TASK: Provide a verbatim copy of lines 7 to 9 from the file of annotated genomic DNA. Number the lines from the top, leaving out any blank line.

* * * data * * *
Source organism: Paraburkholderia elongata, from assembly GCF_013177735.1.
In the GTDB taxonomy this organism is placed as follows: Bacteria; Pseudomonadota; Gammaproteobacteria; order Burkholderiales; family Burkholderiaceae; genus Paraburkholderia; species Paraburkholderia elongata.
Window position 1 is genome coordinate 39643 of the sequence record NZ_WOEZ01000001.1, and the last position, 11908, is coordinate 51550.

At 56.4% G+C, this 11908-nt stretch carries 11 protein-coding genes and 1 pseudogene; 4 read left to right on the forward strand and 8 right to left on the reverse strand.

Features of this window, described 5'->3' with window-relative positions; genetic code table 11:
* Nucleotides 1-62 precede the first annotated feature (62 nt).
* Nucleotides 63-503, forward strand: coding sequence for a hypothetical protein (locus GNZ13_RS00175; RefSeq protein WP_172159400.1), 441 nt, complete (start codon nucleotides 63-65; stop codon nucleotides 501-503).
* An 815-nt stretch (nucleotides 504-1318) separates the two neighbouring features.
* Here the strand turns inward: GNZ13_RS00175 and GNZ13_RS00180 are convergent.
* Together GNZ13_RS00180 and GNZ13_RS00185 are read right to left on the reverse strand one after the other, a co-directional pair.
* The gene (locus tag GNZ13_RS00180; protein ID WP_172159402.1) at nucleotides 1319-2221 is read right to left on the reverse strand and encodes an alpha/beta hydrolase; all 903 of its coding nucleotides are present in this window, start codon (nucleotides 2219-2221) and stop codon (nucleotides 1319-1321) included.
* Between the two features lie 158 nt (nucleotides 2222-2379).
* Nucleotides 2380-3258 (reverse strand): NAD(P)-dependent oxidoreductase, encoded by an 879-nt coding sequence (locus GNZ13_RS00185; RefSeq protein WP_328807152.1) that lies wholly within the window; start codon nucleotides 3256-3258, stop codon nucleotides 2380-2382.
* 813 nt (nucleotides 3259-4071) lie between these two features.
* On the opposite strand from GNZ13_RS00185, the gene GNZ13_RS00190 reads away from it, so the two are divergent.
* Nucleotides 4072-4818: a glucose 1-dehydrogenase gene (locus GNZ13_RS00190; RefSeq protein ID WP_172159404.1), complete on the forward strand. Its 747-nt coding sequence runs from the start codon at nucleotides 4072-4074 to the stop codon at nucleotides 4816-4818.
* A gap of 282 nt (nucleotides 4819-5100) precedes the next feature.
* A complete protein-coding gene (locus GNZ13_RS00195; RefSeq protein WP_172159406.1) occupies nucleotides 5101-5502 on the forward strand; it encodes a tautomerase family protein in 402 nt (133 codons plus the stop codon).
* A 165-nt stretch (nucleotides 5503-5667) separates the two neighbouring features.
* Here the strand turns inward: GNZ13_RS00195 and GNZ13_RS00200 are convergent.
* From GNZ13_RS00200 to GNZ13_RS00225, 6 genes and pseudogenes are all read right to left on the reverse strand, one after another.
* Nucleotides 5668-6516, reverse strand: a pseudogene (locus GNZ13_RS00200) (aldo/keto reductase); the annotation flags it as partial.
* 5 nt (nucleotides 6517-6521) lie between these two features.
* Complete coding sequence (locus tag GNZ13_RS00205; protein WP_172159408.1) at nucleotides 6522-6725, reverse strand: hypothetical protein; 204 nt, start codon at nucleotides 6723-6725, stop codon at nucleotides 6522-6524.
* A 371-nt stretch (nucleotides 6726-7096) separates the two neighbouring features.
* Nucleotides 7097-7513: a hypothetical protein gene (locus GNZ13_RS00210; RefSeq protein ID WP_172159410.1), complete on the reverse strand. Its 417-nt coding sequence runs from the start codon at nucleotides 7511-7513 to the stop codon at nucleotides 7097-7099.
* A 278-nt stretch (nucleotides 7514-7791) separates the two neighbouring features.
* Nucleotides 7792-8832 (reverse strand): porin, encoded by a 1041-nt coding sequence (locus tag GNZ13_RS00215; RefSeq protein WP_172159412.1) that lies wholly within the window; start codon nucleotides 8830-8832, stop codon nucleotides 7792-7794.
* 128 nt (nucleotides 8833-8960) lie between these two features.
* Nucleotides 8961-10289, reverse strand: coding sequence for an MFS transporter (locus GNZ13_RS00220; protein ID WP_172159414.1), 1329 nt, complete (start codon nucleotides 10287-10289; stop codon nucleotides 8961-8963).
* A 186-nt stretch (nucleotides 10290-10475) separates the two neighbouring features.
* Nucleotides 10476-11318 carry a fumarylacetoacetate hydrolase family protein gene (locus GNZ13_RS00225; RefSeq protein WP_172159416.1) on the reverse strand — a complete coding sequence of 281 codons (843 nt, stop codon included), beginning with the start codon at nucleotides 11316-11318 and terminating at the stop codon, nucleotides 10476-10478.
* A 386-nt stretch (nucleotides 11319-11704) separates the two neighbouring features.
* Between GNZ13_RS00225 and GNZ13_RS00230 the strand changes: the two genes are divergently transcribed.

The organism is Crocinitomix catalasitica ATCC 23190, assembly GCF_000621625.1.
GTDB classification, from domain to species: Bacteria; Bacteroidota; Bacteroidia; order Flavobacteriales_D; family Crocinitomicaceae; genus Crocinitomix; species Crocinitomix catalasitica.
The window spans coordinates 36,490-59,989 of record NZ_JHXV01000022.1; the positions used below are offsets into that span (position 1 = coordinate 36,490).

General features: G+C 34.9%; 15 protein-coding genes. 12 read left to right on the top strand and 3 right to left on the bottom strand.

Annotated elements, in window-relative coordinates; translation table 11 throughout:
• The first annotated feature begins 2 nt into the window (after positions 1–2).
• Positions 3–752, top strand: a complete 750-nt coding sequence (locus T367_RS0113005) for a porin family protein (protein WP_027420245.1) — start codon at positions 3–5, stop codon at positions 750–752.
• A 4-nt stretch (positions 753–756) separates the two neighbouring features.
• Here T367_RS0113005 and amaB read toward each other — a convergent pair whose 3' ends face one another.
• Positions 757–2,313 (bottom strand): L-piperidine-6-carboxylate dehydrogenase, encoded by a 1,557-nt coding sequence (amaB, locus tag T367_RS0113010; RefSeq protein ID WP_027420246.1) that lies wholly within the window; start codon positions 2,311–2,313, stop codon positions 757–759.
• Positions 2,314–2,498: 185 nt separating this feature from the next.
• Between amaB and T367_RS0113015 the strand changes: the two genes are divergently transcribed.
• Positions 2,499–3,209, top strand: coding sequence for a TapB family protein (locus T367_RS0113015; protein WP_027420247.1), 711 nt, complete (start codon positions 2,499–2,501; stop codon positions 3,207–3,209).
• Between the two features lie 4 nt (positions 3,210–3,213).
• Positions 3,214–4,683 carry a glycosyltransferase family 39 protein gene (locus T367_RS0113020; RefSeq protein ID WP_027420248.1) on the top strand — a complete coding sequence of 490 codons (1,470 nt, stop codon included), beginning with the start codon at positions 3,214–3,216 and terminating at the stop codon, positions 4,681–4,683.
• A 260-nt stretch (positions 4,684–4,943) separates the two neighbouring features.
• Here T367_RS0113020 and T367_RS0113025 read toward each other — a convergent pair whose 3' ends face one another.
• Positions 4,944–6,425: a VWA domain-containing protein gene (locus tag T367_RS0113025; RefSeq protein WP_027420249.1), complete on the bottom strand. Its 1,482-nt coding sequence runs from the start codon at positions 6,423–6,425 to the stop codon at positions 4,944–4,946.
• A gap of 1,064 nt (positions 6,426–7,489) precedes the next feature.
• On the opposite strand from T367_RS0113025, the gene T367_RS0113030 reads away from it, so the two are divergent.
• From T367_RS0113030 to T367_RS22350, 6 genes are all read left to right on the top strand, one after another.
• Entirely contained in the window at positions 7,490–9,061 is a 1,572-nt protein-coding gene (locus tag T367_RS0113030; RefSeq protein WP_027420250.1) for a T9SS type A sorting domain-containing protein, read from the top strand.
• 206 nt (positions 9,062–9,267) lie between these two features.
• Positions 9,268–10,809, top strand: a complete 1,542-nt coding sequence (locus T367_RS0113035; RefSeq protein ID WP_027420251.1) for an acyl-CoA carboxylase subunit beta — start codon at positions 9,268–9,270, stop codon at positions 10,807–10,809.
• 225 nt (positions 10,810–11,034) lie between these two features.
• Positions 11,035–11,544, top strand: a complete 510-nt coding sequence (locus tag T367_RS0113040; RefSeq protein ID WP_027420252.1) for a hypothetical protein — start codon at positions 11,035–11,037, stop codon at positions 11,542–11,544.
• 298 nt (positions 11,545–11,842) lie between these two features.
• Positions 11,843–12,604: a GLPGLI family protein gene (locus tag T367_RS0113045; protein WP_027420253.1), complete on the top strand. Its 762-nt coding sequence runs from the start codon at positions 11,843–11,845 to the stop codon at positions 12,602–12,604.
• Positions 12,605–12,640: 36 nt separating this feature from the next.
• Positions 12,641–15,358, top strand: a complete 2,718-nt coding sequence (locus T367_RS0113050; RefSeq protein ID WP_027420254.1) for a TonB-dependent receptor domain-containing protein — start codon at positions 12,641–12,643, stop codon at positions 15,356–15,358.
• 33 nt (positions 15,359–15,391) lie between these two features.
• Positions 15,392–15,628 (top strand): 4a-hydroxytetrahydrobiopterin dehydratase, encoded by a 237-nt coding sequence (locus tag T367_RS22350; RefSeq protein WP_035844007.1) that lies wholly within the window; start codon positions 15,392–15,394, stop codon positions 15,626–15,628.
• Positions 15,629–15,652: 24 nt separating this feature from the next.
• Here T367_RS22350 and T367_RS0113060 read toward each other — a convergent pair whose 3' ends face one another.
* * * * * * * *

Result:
* Nucleotides 63-503, forward strand: coding sequence for a hypothetical protein (locus GNZ13_RS00175; RefSeq protein WP_172159400.1), 441 nt, complete (start codon nucleotides 63-65; stop codon nucleotides 501-503).
* An 815-nt stretch (nucleotides 504-1318) separates the two neighbouring features.
* Here the strand turns inward: GNZ13_RS00175 and GNZ13_RS00180 are convergent.